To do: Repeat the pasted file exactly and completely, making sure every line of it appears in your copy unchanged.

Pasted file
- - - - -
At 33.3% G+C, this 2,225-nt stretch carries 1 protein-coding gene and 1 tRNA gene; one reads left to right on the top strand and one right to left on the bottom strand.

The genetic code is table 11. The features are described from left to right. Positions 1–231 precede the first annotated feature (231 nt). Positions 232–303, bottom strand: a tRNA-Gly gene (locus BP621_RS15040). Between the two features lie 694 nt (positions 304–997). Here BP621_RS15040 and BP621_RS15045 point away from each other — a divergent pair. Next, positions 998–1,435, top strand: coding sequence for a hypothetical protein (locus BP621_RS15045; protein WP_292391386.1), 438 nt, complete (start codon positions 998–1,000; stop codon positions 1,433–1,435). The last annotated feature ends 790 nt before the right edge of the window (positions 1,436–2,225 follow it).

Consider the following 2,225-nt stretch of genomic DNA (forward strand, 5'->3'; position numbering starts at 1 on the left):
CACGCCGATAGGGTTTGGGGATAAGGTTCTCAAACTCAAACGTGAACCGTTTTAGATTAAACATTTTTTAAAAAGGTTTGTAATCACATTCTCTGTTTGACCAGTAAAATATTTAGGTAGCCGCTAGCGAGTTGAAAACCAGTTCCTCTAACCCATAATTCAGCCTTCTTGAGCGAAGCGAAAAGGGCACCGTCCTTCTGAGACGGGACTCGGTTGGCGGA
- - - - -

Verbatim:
At 33.3% G+C, this 2,225-nt stretch carries 1 protein-coding gene and 1 tRNA gene; one reads left to right on the top strand and one right to left on the bottom strand.

The genetic code is table 11. The features are described from left to right. Positions 1–231 precede the first annotated feature (231 nt). Positions 232–303, bottom strand: a tRNA-Gly gene (locus BP621_RS15040). Between the two features lie 694 nt (positions 304–997). Here BP621_RS15040 and BP621_RS15045 point away from each other — a divergent pair. Next, positions 998–1,435, top strand: coding sequence for a hypothetical protein (locus BP621_RS15045; protein WP_292391386.1), 438 nt, complete (start codon positions 998–1,000; stop codon positions 1,433–1,435). The last annotated feature ends 790 nt before the right edge of the window (positions 1,436–2,225 follow it).

Consider the following 2,225-nt stretch of genomic DNA (forward strand, 5'->3'; position numbering starts at 1 on the left):
CACGCCGATAGGGTTTGGGGATAAGGTTCTCAAACTCAAACGTGAACCGTTTTAGATTAAACATTTTTTAAAAAGGTTTGTAATCACATTCTCTGTTTGACCAGTAAAATATTTAGGTAGCCGCTAGCGAGTTGAAAACCAGTTCCTCTAACCCATAATTCAGCCTTCTTGAGCGAAGCGAAAAGGGCACCGTCCTTCTGAGACGGGACTCGGTTGGCGGA